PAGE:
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Alexandra Zonis

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Title Missing Key               2006
Medium Japanese Glass Beads, loom woven, double sided
162 150 beads
(252 beads per square inch)
Dimensions   29.5 x 20"    590 sq"
with the shadow box:
32 x 25.5 x 2.5 "
Price: SOLD May 21, 2006,  Art Collector, Westfield, NJ
Initial price, $12,000
Current  value, $20,000, September 2014
Carpet style Khamseh, Arabic word for Five.
It Refers to the Confederacy of Five Tribes
See the text below
Click on the 3 images below to enlarge the close-ups


Khamseh means five in Arabic, and it refers to “the Confederacy of Five” or the five tribes (the Arab, Nafar, Baharlu, Inalu, and the Basseri) that lived to the southwest of Qashqai territories in southern Iran near Shiraz. The Confederacy was dissolved 1956. Their weavings often include “bird rugs” – rugs with multiple bird images. Classic rugs of the Five Tribes had 3 repeated central medallions, and often were rather improvisational in nature unlike other Persian rugs that were woven rigidly in the same design generation after generation. Repeating stripes, also known as “cane patterns”, can be seen in Khamseh weavings from time to time.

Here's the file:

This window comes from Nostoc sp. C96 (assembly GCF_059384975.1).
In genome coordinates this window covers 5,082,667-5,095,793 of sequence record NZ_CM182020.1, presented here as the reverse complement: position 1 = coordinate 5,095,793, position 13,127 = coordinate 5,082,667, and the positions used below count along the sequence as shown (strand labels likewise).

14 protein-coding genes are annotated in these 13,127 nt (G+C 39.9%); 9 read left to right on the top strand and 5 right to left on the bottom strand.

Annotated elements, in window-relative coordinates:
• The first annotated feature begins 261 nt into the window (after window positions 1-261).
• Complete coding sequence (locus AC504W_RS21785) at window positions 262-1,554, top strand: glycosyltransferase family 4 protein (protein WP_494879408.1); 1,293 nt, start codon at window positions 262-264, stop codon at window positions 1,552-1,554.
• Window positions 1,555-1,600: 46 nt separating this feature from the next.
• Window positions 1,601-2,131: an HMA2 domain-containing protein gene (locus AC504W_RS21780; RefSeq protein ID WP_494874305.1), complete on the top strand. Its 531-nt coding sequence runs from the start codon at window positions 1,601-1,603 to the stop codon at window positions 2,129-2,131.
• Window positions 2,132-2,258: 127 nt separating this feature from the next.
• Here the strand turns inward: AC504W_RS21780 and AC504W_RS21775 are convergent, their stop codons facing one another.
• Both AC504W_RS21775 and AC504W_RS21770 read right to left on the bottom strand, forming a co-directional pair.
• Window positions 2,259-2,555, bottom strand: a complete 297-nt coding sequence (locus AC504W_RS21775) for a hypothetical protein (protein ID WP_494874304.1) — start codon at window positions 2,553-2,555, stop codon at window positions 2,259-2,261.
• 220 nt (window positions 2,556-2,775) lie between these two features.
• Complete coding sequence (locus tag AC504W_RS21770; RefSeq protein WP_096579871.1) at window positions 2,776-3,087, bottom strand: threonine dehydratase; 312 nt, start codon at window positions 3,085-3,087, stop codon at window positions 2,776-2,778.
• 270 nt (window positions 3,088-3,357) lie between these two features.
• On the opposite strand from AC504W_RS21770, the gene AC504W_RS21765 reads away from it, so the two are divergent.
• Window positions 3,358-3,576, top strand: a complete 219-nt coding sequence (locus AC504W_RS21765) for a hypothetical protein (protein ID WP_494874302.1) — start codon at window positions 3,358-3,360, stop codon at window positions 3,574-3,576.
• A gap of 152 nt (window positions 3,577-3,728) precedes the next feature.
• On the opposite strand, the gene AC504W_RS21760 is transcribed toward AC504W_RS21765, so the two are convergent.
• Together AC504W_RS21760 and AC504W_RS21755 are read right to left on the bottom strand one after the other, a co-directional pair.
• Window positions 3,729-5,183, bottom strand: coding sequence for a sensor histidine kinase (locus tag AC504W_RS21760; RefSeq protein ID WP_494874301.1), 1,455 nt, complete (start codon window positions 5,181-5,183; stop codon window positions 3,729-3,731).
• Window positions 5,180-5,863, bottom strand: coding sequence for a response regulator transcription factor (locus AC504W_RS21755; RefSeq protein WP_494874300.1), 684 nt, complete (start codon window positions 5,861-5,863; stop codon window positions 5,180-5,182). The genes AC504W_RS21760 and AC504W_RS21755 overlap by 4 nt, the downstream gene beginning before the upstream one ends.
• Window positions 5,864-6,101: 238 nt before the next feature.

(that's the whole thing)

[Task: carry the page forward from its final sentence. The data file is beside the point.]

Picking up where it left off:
I have decided to create the three central medallions out of negative space letting the cane patterns show through. The overall image was planned to suggest a stylized key hole without a key present. The viewer can see through the key hole, but cannot unlock the secret. Going further into the symbolism of a key hole and a missing key, the piece is meant to offer the idea that beauty and harmony are the key and the solution to problems of the Middle East, and they are already here – in the land and in the weaving. We don’t need to look for a missing key to solve the puzzle; the problem and solution are one and the same.

The bead work on this piece is a lot more intricate than anything I’ve done so far. There isn’t an inch of the plain field anywhere, the design is all over. It is much more difficult to weave curves than straight geometric lines. The curves can be appreciated in the close-up views above.

Text by Alexandra Zonis